I had barely gotten to the doorway and not yet entered when Eveline looked up and cried out, "Jackie!!! Is it really you? You came!!"  A warmer welcome I couldn't have received from friends I've known much longer. We pulled out seats and sat and visited as if we'd known each other for years.

South to Chora Sfakia 

Would Niki and her husband still run the small bakery in town?  Would Delfini's still be serving the Sfakian Meat Pie we still talk about seven years later? Would the village look and feel the same?

Sfakian Meat Pie Four cheeses and lamb - still being served!

One of our favorite places on earth is the southern coast of Crete, home to Chora Sfakia and Loutro, villages that we return to each time we are on the island. Not only did Niki and Markos still own the bakery, they have added a second one. Delfini's was still there, serving our favorite meat pie and our favorite waiter is still working there and brought that pie to our table!  

An old coffee shop with a new look in the village 

The village has definitely modernized its waterfront but all our favorites were still there. Many people  even looked the same as we remembered them. We were especially happy to see none of the businesses had fallen victim to the lengthy Covid lockdown we experienced in Greece.  

We had booked a hotel that we'd not stayed in before and found it to be one of the most upscale places we have ever stayed in. A spacious room, huge bathroom and a terrace that could have accommodated many more than the two of us. From the terrace we could watch the ferry arrive from its run along the coast. 

Our upscale room in Chora Sfakia

For you hikers, this is the ferry that hundreds who hike the Samaria Gorge take from the end of the trail to meet buses parked in Chora Sfakia that will transport them back to their vehicles at the trailhead.  

Approaching Chora Sfakia by ferry

We took the Samaria, as the ferry is named, to Loutro the tiny village a bit further west for a morning of  walking along Memory Lane as we have spent two past Greek Easter's in this picturesque spot. (That blue link will take you to more tales and photos of Loutro.)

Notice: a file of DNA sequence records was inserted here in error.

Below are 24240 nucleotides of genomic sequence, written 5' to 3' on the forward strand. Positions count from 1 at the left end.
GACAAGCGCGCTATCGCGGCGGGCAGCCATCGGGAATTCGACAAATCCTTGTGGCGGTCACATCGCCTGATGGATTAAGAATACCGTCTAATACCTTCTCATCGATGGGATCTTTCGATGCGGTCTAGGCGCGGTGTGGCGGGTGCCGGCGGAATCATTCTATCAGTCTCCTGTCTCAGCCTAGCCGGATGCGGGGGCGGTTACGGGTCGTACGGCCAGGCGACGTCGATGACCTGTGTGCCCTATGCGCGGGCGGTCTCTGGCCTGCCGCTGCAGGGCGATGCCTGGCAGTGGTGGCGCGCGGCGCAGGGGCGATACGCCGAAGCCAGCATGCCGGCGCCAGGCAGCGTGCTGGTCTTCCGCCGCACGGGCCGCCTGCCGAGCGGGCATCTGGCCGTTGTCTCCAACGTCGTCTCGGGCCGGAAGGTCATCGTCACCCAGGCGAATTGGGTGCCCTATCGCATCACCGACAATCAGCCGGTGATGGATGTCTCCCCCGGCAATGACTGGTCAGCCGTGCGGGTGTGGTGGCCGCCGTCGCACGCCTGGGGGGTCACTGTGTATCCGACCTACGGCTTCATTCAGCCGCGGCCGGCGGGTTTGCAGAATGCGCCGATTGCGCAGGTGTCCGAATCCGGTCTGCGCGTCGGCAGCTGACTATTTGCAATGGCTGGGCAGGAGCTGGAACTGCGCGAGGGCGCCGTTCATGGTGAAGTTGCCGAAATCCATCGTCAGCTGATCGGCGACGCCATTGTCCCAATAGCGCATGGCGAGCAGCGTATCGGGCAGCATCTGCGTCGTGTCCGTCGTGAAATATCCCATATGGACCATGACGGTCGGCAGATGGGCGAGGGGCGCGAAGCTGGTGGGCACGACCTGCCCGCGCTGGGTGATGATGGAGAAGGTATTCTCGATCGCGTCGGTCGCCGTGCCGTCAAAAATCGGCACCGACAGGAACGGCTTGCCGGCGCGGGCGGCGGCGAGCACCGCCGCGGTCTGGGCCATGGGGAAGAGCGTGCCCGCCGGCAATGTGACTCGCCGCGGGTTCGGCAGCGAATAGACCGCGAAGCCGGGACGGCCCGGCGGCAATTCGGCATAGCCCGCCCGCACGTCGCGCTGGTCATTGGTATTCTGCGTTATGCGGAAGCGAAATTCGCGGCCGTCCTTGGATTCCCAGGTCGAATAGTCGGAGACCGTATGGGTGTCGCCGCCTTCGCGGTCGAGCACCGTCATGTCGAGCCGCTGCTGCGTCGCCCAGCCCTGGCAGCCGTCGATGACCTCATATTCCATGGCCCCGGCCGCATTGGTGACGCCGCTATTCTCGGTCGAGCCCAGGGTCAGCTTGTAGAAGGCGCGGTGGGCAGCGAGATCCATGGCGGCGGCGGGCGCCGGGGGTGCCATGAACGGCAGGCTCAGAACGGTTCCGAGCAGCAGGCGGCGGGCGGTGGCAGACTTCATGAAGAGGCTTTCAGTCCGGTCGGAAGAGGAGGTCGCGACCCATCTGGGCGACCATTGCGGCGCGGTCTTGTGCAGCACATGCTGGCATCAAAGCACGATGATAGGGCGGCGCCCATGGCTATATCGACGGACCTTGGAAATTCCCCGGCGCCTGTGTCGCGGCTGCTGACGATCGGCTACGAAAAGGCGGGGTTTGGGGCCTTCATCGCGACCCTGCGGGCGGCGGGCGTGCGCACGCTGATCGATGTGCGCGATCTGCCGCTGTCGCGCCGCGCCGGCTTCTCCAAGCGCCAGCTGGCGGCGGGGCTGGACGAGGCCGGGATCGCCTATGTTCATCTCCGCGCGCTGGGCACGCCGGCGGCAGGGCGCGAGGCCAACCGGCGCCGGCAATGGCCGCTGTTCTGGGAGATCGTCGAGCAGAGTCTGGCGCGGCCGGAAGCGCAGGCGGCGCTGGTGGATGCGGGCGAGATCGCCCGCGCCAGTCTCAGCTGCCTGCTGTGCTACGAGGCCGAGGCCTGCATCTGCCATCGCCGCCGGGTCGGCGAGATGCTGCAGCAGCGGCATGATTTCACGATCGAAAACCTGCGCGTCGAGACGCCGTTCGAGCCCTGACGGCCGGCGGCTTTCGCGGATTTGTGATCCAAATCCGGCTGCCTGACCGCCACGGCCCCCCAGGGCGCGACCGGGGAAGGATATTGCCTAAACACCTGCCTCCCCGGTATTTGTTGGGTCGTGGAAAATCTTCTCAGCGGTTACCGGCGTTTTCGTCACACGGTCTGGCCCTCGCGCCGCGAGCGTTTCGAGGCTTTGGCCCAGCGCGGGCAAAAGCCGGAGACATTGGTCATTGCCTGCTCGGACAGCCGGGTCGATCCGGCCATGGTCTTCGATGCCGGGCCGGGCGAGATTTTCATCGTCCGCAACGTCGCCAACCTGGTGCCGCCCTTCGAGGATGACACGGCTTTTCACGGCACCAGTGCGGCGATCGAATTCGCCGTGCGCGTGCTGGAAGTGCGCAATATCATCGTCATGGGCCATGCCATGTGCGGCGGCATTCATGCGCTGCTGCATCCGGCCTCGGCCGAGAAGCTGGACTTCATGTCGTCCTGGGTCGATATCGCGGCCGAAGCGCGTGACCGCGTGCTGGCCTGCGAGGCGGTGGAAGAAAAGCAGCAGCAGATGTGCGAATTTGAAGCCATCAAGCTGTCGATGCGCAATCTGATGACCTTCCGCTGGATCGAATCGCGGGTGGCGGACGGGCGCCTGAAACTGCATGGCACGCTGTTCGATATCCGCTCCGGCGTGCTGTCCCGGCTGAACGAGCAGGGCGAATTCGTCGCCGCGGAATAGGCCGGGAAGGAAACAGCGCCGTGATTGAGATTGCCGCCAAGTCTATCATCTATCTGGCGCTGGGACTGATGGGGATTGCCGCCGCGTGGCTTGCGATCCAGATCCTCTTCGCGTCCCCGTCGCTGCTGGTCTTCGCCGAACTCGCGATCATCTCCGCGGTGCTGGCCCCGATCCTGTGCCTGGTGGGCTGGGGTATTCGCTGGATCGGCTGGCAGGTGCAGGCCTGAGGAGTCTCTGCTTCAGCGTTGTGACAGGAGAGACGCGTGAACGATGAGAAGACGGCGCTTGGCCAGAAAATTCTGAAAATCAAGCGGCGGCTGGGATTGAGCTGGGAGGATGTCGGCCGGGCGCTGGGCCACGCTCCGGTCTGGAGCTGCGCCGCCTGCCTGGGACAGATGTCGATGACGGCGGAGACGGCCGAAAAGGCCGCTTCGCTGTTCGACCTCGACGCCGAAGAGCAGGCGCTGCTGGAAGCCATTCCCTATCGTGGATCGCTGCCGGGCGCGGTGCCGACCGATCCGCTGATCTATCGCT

Loutro in southern Crete is accessible only by water

With this stop we were half way through our week and I will pause the story there and take up with the rest of Crete next week.  Thank you for the time you've spent with us and welcome to our new subscribers and followers!!  We hope you'll return for the second half of our trip. Until then, stay safe.

Linking soon with:

Tuesday, June 14, 2011

Bill Kitson: On Vacation from Crime

We thank Bill Kitson, our English crime writer friend, for this report of his trip to Greece last month:   

We visited  Athens en route to Crete. Our itinerary was to fly there, spend a couple of days in the capital, before taking the overnight ferry from Piraeus to Chania. That left us with one decision, where to stay?
folenaxosathens 022 The hotel I’d used in the past was proving more expensive than we were prepared to pay, added to which, the reviews were less than encouraging. After searching the internet (taking Joel’s tip), we settled on the Hotel Kimon, a boutique hotel close to the Plaka and the cathedral, within easy distance of the Acropolis.

One of the disadvantages was the lack of an elevator, but the stairs were quite manageable, even for us oldsters. The reward on climbing them was a comfortable, well appointed room with TV, air conditioning and wi-fi.

Continental breakfast, included in the cost, is served on the roof terrace, where early diners can grab one of the tables with a view of the Acropolis. On hearing I’m an author, the waitress asked for my autograph, saying that she would put it on her wall, next to that of Bono!

The roof terrace is also open in the evening, and although the hotel does not serve evening meals, you might want to take a bottle of wine up there as the capital drifts off to sleep, and sit looking at the magnificent spectacle of the Parthenon bathed in the glow from the floodlights on all sides.
The cathedral is close by, a fact that you should be aware of, as the bells will ring at 7am. No need to pack an alarm clock, though.